Thanks, that is EXACTLY what I was after

    Only problem I have now is implementing it. The equation he gives is..

    Z = 2(A+B) AB / 128 256

    Where Z = resulting sample, A = channel 1, B = channel 2. Since he explain's the concept using 8bit samples and i'm using 16bit, I presume the 128 becomes 32767 and the 256 is 65535.

    so my code is..
    output[j] = (2*(output[j]+buffer[j])) - ((output[j]*buffer[j]) / 32767) - 65535;

    ..which compiles without warnings, but the resulting mix is hard to hear behind the cackle of distortion. It's not just random noise because you can hear the original sounds so at least it worked to some extent.

  8. #8
    Guest Sebastiani's Avatar
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    >> Since he explain's the concept using 8bit samples and i'm using 16bit, I presume the 128 becomes 32767 and the 256 is 65535.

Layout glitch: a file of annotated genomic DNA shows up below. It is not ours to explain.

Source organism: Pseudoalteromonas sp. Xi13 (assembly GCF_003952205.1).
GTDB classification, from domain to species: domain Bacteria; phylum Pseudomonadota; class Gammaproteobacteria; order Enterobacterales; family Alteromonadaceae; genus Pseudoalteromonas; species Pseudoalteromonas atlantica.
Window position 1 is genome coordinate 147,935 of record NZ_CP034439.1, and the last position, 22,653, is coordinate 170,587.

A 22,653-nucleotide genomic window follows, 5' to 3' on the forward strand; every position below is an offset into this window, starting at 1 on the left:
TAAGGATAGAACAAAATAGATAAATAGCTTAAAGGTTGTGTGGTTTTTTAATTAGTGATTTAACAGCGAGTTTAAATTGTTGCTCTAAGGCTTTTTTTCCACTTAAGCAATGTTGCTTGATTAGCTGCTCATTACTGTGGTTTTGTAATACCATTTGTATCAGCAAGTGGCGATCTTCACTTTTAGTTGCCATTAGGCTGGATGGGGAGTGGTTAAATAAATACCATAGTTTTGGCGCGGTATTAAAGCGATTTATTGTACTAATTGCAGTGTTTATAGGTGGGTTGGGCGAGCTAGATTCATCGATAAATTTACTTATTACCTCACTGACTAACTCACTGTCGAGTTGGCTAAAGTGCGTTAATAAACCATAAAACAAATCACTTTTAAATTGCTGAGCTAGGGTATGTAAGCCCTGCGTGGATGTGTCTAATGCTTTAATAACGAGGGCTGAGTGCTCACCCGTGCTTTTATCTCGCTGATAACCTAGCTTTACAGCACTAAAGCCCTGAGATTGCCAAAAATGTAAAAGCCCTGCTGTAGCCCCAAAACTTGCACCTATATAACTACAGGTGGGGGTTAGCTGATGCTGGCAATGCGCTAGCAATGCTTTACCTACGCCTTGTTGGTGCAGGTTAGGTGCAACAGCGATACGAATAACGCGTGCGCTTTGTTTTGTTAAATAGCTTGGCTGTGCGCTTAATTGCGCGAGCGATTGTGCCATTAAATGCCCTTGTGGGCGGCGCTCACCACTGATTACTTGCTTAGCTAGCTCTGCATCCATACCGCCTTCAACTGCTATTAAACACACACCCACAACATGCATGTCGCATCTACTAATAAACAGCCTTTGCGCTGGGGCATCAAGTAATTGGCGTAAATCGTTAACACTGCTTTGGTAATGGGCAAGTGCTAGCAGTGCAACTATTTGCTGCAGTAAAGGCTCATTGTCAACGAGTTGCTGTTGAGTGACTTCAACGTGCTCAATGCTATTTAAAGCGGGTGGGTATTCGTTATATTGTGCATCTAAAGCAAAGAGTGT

but since 16 bit samples are signed you don't need to normalize the data. so using his original algorithm you would do:

    Code:
    int a = output[j], b = buffer[j];
    output[j] = a + b - (a * b) - 65535;
    Code:
    #include <cmath>
    #include <complex>
    bool euler_flip(bool value)
    {
        return std::pow
        (
            std::complex<float>(std::exp(1.0)), 
            std::complex<float>(0, 1) 
            * std::complex<float>(std::atan(1.0)
            *(1 << (value + 2)))
        ).real() < 0;
    }

  9. #9
    Cogito Ergo Sum
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    Man I wish I could program like that and muck in on the convo, sadly I'm far behind
    =========================================
    Everytime you segfault, you murder some part of the world

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    Quote Originally Posted by Sebastiani View Post
    >> Since he explain's the concept using 8bit samples and i'm using 16bit, I presume the 128 becomes 32767 and the 256 is 65535.